#### Create the Frame

In the Frames expandable area of the Solid block dialog box, select the button . The Solid block opens the frame-creation interface.

In the Frame Name parameter, enter `ECF` (short for Extrusion Corner Frame). The frame name identifies the new frame in the Solid block visualization pane. It also appears as the frame port label on the Solid block.

#### Specify the Frame Origin

Under Frame Origin, select At Center of Mass. The visualization pane updates with the new frame at the center of mass of the solid. This frame has the default frame orientation, that of the reference frame. The label ECF identifies the new frame.

Experiment with other frame origin locations. Define the origin location using one of the extrusion vertices.

1. Under Frame Origin, select Based on Geometric Feature. This option enables you to select a point or the center of a plane or line as the frame origin.

2. In the visualization pane, select the vertex shown in the figure. The vertex is in the top plane of the extrusion. Ensure the view point is set to . In the Frame Origin area, ensure the vertex is named `Location of top point 3`.

3. Under Frame Origin, select the button. The visualization pane updates with the frame origin at the selected corner.

#### Specify the Primary Axis

The primary axis constrains the remaining two axes to lie on its normal plane. In this sense, the primary axis plays the dominant role in setting the orientation of the frame. Make the primary axis normal to the surface that contains the cross-section hypotenuse:

1. In the Frame Axes area under Primary Axis, select Based on Geometric Feature. The direction you specify in the next steps is that of the default primary axis, `+Z`.

2. In the visualization pane, rotate the solid and select the surface shown. The visualization pane highlights the surface and shows its normal vector. In the Frame Axes area under Primary Axis, ensure the surface is named `Surface normal of side surface 3`.

3. In the Frame Axes area under Primary Axis, select the button. The visualization pane updates with the z axis of the ECF frame, shown in dark blue, parallel to the normal vector of the selected surface.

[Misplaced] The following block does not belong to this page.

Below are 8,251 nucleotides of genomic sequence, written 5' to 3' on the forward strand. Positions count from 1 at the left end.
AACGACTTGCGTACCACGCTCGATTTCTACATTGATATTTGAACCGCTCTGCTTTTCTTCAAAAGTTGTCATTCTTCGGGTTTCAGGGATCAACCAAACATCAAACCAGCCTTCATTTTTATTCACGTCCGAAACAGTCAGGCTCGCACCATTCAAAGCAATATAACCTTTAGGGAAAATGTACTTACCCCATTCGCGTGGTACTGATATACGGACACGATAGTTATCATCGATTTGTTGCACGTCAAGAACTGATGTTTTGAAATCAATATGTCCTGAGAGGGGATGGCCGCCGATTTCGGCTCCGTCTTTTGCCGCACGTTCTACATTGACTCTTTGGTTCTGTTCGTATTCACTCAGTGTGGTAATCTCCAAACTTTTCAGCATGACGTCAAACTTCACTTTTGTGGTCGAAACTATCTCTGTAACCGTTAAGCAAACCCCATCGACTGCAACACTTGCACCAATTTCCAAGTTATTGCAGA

#### Specify the Secondary Axis

The secondary axis completes the definition of the new frame. In conjunction with the primary axis, the secondary axis fully constrains the direction of the third axis. The secondary axis is itself constrained to lie on the normal plane of the primary axis. To see the effects of this constraint, define the secondary axis based on a line not normal to the primary axis:

1. In the Frame Axes area, set the Secondary Axis parameter to `-X`. The direction you specify in the following steps is that of the `-X` axis.

2. In the Frame Axes area, under , select Based on Geometric Feature.

3. In the visualization pane, rotate the solid and select the line shown. In the Frame Axes area, under , ensure this line is named ```Curve direction of top curve 1```.

4. Select the Use Selected Feature button. The visualization pane updates wit the x axis of the frame, shown in red, partially aligned with the selected line.

The two are not completely aligned as the selected line does not lie on the normal plane of the primary axis. The secondary axis is therefore the projection of the selected line onto the normal plane of the primary axis.

#### Save the New Frame

To save the frame you defined and commit it to the model:

1. Select the button. The visualization pane shows the solid with the final version of the frame you defined.

2. In the main interface of the Solid block dialog box, select OK or . The Solid block commits the new frame to the model and exposes a new frame port labeled with the frame name you specified.

## Related Topics

#### Modeling Flexible Bodies with Simscape Multibody Software